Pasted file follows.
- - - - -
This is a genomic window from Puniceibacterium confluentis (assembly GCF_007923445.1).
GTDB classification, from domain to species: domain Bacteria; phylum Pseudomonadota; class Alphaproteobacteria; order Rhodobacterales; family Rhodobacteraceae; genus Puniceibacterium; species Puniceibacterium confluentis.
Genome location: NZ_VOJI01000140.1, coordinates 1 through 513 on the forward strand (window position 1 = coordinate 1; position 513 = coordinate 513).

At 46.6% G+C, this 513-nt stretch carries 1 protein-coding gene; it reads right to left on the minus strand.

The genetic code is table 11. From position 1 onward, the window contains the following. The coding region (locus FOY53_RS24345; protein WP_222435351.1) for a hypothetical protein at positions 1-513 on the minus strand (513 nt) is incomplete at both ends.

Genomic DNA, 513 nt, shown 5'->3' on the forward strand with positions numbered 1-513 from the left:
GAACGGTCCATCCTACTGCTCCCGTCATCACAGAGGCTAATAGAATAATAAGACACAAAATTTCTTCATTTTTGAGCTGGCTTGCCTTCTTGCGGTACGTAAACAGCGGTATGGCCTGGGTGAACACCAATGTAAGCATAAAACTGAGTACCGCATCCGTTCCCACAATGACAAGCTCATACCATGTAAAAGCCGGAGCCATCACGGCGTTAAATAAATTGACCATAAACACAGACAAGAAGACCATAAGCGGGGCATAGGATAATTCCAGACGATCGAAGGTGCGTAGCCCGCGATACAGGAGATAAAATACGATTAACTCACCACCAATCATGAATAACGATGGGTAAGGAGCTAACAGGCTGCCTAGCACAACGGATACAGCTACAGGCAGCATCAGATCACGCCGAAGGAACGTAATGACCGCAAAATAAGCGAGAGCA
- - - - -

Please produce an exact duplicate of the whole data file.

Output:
This is a genomic window from Puniceibacterium confluentis (assembly GCF_007923445.1).
GTDB classification, from domain to species: domain Bacteria; phylum Pseudomonadota; class Alphaproteobacteria; order Rhodobacterales; family Rhodobacteraceae; genus Puniceibacterium; species Puniceibacterium confluentis.
Genome location: NZ_VOJI01000140.1, coordinates 1 through 513 on the forward strand (window position 1 = coordinate 1; position 513 = coordinate 513).

At 46.6% G+C, this 513-nt stretch carries 1 protein-coding gene; it reads right to left on the minus strand.

The genetic code is table 11. From position 1 onward, the window contains the following. The coding region (locus FOY53_RS24345; protein WP_222435351.1) for a hypothetical protein at positions 1-513 on the minus strand (513 nt) is incomplete at both ends.

Genomic DNA, 513 nt, shown 5'->3' on the forward strand with positions numbered 1-513 from the left:
GAACGGTCCATCCTACTGCTCCCGTCATCACAGAGGCTAATAGAATAATAAGACACAAAATTTCTTCATTTTTGAGCTGGCTTGCCTTCTTGCGGTACGTAAACAGCGGTATGGCCTGGGTGAACACCAATGTAAGCATAAAACTGAGTACCGCATCCGTTCCCACAATGACAAGCTCATACCATGTAAAAGCCGGAGCCATCACGGCGTTAAATAAATTGACCATAAACACAGACAAGAAGACCATAAGCGGGGCATAGGATAATTCCAGACGATCGAAGGTGCGTAGCCCGCGATACAGGAGATAAAATACGATTAACTCACCACCAATCATGAATAACGATGGGTAAGGAGCTAACAGGCTGCCTAGCACAACGGATACAGCTACAGGCAGCATCAGATCACGCCGAAGGAACGTAATGACCGCAAAATAAGCGAGAGCA